I had a chance this weekend to watch an English language movie "Amu" written, produced and directed by Shonali Bose. But before I go on to the movie, I probably should tell you a bit about where I saw it and the story behind the theatre.
The city of Wilmington has just one cinema, TheatreN at Nemours. I had heard about this place and that it showed independent movies, but never had a chance to watch one there till Saturday. A bit about this theatre
It really is a converted auditorium and the box office is a table with a cash counter outside the auditorium. I kind of liked the informal simple look of it all. The concession stand was inside the theatre at the back. But the best part of this? A small popcorn, soda, candy, they are all a dollar!
The last movie theatre in
, The Rialto, closed in 1982 and was later demolished. Twenty years later, movies return to Wilmington Wilmington
with the opening of Theatre N at Nemours. Located in The Nemours Building at
1007 Orange Street— the theater underwent renovations that include new seats, painting, carpeting, movie screen and a concession area. It
is located on the first floor of a 14-story building in Downtown Wilmington
formerly owned by the DuPont Company.
Can you beat that at the multiplexes? But that is not all, the theatre is a part of "Emerging Pictures". And they have a rather neat concept.
Emerging Pictures is a filmed entertainment company for the digital age. Representing the fusion of independent film methodology and the latest digital technology, Emerging Pictures will be a major supplier of original content to traditional media outlets and a pioneer in aggregating content for future delivery systems, including its own network of digital theaters that are being created inside of existing arts institutions--Emerging Cinemas.I actually agree that this is where movies are headed. I recently watched Deepa Mehta's Water, streamed live via Netflix and found the experience thoroughly enjoyable. Not to digress, but Theatre N is als only 5 miles from our place and parking is only a 1$ when you watch a movie there. Sweet eh? Both *A* and I agreed that we would come here to watch more movies.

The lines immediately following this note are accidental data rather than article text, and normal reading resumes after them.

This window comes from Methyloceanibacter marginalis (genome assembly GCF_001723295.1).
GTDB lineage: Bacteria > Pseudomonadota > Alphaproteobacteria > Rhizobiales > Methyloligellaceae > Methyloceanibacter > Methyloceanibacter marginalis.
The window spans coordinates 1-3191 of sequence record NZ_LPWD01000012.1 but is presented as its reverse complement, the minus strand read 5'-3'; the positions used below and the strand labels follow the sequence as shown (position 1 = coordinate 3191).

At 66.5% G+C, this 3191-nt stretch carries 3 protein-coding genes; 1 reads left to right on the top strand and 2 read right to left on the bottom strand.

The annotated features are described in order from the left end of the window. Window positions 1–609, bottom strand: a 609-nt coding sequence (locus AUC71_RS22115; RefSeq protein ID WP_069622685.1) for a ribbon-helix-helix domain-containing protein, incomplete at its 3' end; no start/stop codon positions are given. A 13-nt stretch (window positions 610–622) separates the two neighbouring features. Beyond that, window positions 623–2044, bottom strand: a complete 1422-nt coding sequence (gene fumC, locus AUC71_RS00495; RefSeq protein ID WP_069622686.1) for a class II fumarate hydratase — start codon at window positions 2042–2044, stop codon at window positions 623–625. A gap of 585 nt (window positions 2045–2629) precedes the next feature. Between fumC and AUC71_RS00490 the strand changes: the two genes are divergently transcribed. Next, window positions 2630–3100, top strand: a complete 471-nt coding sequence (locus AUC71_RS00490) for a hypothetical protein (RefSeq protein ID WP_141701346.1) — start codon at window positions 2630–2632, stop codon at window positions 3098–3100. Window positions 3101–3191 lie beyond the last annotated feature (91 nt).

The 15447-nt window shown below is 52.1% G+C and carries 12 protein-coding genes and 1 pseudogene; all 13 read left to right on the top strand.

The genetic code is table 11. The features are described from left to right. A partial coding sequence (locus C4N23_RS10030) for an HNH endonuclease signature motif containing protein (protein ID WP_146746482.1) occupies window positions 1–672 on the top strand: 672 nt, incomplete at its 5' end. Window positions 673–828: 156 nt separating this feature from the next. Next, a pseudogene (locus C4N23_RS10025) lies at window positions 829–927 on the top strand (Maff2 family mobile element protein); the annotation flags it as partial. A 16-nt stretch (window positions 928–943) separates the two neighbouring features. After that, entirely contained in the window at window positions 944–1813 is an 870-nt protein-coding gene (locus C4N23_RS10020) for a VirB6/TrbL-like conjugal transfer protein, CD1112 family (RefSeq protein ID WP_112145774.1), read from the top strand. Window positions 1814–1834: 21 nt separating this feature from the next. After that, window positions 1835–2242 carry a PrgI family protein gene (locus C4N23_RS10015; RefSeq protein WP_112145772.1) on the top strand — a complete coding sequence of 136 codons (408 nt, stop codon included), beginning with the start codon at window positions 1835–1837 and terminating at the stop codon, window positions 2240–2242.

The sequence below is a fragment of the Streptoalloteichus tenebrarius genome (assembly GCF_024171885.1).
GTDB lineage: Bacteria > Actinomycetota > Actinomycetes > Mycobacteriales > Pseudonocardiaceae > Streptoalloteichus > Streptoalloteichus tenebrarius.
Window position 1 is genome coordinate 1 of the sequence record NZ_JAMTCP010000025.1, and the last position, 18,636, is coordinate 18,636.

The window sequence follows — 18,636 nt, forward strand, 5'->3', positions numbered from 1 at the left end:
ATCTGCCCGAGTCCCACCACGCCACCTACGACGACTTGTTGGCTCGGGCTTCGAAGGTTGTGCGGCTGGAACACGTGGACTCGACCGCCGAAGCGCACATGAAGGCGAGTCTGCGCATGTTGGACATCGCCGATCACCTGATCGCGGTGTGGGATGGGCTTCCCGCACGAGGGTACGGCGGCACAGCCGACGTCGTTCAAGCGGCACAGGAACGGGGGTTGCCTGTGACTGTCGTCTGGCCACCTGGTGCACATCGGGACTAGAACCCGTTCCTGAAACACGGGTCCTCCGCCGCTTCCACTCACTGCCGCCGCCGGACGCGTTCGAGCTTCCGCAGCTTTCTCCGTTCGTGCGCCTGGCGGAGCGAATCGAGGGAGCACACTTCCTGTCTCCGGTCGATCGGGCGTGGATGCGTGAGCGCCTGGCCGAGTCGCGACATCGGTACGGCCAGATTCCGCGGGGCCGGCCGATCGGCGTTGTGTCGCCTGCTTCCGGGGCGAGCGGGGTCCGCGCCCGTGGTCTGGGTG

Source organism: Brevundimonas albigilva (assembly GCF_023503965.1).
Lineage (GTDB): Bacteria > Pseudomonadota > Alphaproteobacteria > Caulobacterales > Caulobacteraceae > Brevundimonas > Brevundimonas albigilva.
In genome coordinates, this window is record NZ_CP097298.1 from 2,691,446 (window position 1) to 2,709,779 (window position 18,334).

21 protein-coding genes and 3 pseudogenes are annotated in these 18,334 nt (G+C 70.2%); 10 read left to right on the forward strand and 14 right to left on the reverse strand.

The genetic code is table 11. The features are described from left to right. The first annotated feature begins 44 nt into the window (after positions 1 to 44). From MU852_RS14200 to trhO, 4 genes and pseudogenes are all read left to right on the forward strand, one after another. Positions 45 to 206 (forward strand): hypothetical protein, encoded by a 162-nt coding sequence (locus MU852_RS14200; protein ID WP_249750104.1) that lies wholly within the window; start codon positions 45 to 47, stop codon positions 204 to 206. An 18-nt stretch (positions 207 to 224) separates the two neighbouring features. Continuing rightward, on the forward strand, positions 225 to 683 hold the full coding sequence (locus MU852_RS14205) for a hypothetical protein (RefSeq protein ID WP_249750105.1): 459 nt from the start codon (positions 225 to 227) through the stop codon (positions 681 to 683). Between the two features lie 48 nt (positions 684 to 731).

On to the movie..
“Amu” is the directorial debut of Shonali Bose and I found the story of the genesis of the movie as fascinating as the movie itself. At the heart of the movie is a sorry chapter In India’s recent past. This was the brief period after the assassination of
To those of you unaware of the history here, Ms. Gandhi was killed by two of her bodyguards who were both Sikh. This was done in retaliation for Operation Blue Star, which was conducted against the golden temple the holiest of Sikh shrines in an attempt to flush out militants. This was a bloody battle that caused considerable damage to the shrine.
In the 4 days following Ms. Gandhi’s killings, Sikhs in
A synopsis about the movie from its web site below.
Amu is the story of Kaju, a twenty-one-year-old Indian American woman who returns to